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Study: Increased HIV life expectancy linked to reduction in smoking

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  1. Along with prompt diagnosis, changes in lifestyle can certainly result in similar life expectancy for those with HIV & their HIV negative peers.

    Whilst being HIV +ve is a factor when considering reduced life expectancy, smoking is by far the most important lifestyle change that an individual can make to improve their overall health & therefore life expectancy.

    With the improvements we have seen in the second generation ARV’s that have made HIV treatment much more tolerable & effective at lower doses I am optimistic that life expectancy for people living with HIV will continue to improve.

    One recent study has suggested that older people (50+) living with HIV have a greater life expectancy than their peers because of the close monitoring that occurs for conditions such as high cholesterol, high blood pressure, kidney problems & cardio-vascular risk.

    Whilst we shouldn’t be complacent about HIV the majority of +ve individuals on successful treat who have live a full & active life.

  2. Doesn’t a reduction in smoking increase life expectancy for HIV negative people as well?

    This study would appear to be stating the obvious.

    1. The full article on Aidsmap provides a much better analysis of the situation but I think this is the crux of the matter dAVID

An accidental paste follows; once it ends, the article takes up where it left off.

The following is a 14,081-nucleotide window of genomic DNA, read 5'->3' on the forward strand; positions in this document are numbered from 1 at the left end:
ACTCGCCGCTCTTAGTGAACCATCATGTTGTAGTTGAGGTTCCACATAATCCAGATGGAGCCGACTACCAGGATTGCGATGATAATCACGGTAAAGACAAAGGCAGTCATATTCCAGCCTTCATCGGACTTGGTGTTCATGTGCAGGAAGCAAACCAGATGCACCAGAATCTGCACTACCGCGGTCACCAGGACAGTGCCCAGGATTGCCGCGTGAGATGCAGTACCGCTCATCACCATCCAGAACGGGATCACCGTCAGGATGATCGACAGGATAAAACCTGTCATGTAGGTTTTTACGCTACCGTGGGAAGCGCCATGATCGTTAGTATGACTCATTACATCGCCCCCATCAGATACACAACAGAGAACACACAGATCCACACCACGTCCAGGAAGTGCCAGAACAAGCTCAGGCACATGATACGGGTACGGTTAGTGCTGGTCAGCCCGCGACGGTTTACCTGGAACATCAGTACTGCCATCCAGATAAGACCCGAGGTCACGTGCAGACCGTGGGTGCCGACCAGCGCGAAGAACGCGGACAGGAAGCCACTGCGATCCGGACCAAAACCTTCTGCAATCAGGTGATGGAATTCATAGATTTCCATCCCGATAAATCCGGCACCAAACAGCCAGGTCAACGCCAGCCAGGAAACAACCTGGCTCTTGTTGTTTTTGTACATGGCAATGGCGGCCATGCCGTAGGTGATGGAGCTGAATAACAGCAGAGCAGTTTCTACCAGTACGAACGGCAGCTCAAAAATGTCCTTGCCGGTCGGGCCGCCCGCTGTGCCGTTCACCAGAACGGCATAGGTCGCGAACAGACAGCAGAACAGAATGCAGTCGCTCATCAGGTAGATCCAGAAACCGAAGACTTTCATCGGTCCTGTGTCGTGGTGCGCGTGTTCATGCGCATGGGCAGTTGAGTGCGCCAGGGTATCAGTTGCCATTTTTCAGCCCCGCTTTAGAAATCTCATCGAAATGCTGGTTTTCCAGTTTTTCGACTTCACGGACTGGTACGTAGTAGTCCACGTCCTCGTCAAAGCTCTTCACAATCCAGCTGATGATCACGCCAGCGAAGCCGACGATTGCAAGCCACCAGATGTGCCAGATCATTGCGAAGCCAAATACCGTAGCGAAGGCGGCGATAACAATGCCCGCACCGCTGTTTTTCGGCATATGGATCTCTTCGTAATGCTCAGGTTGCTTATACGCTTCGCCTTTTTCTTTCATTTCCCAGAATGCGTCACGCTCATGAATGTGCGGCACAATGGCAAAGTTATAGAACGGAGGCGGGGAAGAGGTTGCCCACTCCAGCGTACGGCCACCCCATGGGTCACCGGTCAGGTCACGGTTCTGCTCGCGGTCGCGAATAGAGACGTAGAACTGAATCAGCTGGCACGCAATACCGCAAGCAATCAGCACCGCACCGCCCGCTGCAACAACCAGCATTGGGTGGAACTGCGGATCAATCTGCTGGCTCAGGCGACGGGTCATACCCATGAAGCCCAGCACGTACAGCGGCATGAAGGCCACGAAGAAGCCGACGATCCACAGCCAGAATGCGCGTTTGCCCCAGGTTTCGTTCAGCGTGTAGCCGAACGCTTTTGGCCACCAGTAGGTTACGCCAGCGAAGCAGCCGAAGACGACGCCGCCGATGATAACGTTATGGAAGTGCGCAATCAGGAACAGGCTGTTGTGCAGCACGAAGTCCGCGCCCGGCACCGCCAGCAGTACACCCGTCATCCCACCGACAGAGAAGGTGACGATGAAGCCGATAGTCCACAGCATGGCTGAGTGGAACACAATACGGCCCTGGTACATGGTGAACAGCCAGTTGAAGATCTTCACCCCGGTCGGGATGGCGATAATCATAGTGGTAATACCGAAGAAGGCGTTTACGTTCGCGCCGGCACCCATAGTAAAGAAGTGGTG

http://www.aidsmap.com/Smoking-has-a-bigger-impact-on-the-prognosis-of-HIV-positive-patients-than-HIV-related-factors/page/2561382/

      “The excess mortality rate for HIV-positive current smokers (compared to HIV-positive patients who had never smoked) was 18 per 1000 patient years. The corresponding rate for the HIV-negative controls was 5 per 1000 patient years”.

      The effect of smoking combined with HIV infection poses a much greater risk than it does with HIV negative individuals.

      Residual HIV replication causes inflammation to occur in many of the body tissues, the significance of this can be seen in the arterial system; low level inflammation combined with the effects of smoking is a considerable risk factor as is the incidence of certain cancers.

  3. “Much of the increased mortality seen in patients with HIV…. can be attributed to a reduction in smoking.”

    So death rates go UP if smoking decreases ????

    Great Scott !

  4. So, smoking kills enormous numbers of people. …We already knew that. I suppose we can’t be told it too many times – it actually is good to know.

  5. Spanner1960 16 Jan 2013, 11:59pm

    It should also be pointed out that not only are gay men the highest proportion of HIV+ people in the UK, but are also the highest proportion of smokers.

    That has to be a double whammy.

  6. Because AIDS is a free radical disease it follows that anything that increases the free radicals in the body will accelerate the progress of the disease. Smokings reputation for causing heart disease and blindness etc. is because it causes the antioxidants in the body to be depleted. If sufficient Vitamin C or other antioxidants are taken they will protect against the extra free radicals produced in the body by smoking.

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